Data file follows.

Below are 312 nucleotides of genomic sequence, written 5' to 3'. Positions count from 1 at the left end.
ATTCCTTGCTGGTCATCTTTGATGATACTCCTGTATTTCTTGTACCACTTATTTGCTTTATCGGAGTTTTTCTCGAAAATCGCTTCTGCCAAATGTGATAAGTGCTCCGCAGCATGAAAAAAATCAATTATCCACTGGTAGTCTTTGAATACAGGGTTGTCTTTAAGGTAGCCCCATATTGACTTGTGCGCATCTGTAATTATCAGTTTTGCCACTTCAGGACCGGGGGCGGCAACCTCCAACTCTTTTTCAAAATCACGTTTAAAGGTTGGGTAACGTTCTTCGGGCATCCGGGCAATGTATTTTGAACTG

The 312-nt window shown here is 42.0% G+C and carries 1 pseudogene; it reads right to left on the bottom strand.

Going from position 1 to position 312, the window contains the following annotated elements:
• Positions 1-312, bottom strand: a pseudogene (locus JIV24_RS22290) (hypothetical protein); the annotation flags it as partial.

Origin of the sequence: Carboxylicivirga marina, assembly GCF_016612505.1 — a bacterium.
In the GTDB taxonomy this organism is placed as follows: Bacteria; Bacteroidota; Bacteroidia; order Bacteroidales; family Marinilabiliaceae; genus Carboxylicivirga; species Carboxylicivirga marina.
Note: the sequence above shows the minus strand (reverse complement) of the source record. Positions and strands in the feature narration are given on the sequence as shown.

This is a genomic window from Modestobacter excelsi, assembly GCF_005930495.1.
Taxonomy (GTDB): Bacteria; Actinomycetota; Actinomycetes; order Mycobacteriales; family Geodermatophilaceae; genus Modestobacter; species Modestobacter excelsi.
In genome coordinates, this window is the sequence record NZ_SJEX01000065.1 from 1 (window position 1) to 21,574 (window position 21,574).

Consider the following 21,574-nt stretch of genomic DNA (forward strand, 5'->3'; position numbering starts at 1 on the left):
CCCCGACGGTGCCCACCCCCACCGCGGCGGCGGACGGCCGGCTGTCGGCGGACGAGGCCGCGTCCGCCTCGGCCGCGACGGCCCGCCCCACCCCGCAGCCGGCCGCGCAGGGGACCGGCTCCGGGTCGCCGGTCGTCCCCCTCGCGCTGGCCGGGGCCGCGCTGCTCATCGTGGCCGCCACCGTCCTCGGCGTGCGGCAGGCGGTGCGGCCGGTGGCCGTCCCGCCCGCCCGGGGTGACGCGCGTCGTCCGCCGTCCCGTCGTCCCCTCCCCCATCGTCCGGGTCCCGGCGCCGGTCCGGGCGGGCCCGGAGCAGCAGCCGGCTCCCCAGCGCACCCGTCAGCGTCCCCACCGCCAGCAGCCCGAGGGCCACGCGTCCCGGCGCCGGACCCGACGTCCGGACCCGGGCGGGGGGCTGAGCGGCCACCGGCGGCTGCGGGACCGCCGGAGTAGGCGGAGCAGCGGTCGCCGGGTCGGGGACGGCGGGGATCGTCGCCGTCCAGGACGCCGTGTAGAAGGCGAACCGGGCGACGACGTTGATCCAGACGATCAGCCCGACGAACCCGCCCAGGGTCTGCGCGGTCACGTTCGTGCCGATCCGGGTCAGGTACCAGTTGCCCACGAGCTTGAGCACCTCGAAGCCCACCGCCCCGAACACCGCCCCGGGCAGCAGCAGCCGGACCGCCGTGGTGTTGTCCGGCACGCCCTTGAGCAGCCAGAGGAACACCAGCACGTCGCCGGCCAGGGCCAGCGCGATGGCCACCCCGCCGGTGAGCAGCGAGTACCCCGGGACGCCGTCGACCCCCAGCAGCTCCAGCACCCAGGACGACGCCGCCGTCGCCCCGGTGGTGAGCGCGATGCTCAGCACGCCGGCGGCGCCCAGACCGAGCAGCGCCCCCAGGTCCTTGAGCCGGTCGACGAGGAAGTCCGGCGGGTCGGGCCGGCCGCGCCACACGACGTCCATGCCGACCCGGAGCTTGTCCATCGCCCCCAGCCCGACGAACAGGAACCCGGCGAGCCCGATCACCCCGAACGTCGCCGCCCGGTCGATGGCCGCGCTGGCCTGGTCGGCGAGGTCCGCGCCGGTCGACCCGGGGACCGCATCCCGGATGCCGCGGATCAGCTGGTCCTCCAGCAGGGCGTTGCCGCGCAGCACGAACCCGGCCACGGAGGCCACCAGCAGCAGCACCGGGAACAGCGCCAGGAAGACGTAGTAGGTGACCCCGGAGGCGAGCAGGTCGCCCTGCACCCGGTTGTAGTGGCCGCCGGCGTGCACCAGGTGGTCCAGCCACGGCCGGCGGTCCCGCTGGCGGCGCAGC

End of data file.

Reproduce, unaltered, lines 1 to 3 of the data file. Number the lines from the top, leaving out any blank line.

Below are 312 nucleotides of genomic sequence, written 5' to 3'. Positions count from 1 at the left end.
ATTCCTTGCTGGTCATCTTTGATGATACTCCTGTATTTCTTGTACCACTTATTTGCTTTATCGGAGTTTTTCTCGAAAATCGCTTCTGCCAAATGTGATAAGTGCTCCGCAGCATGAAAAAAATCAATTATCCACTGGTAGTCTTTGAATACAGGGTTGTCTTTAAGGTAGCCCCATATTGACTTGTGCGCATCTGTAATTATCAGTTTTGCCACTTCAGGACCGGGGGCGGCAACCTCCAACTCTTTTTCAAAATCACGTTTAAAGGTTGGGTAACGTTCTTCGGGCATCCGGGCAATGTATTTTGAACTG

The 312-nt window shown here is 42.0% G+C and carries 1 pseudogene; it reads right to left on the bottom strand.